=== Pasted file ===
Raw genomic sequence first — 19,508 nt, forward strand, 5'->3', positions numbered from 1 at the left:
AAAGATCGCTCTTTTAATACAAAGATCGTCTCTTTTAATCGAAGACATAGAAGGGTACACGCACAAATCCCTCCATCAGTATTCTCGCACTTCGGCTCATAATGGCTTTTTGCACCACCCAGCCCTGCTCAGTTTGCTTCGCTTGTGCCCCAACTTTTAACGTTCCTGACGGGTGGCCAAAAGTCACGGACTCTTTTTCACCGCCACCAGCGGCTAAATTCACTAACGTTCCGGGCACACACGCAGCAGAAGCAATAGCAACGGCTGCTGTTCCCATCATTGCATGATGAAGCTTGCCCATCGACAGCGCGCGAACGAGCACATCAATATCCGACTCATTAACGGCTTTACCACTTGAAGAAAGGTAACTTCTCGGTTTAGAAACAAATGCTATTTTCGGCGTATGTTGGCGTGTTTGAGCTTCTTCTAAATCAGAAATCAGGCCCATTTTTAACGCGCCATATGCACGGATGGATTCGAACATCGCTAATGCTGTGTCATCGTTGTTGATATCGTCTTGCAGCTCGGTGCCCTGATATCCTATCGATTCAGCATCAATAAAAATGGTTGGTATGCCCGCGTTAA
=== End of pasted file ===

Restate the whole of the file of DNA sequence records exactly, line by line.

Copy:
Raw genomic sequence first — 19,508 nt, forward strand, 5'->3', positions numbered from 1 at the left:
AAAGATCGCTCTTTTAATACAAAGATCGTCTCTTTTAATCGAAGACATAGAAGGGTACACGCACAAATCCCTCCATCAGTATTCTCGCACTTCGGCTCATAATGGCTTTTTGCACCACCCAGCCCTGCTCAGTTTGCTTCGCTTGTGCCCCAACTTTTAACGTTCCTGACGGGTGGCCAAAAGTCACGGACTCTTTTTCACCGCCACCAGCGGCTAAATTCACTAACGTTCCGGGCACACACGCAGCAGAAGCAATAGCAACGGCTGCTGTTCCCATCATTGCATGATGAAGCTTGCCCATCGACAGCGCGCGAACGAGCACATCAATATCCGACTCATTAACGGCTTTACCACTTGAAGAAAGGTAACTTCTCGGTTTAGAAACAAATGCTATTTTCGGCGTATGTTGGCGTGTTTGAGCTTCTTCTAAATCAGAAATCAGGCCCATTTTTAACGCGCCATATGCACGGATGGATTCGAACATCGCTAATGCTGTGTCATCGTTGTTGATATCGTCTTGCAGCTCGGTGCCCTGATATCCTATCGATTCAGCATCAATAAAAATGGTTGGTATGCCCGCGTTAA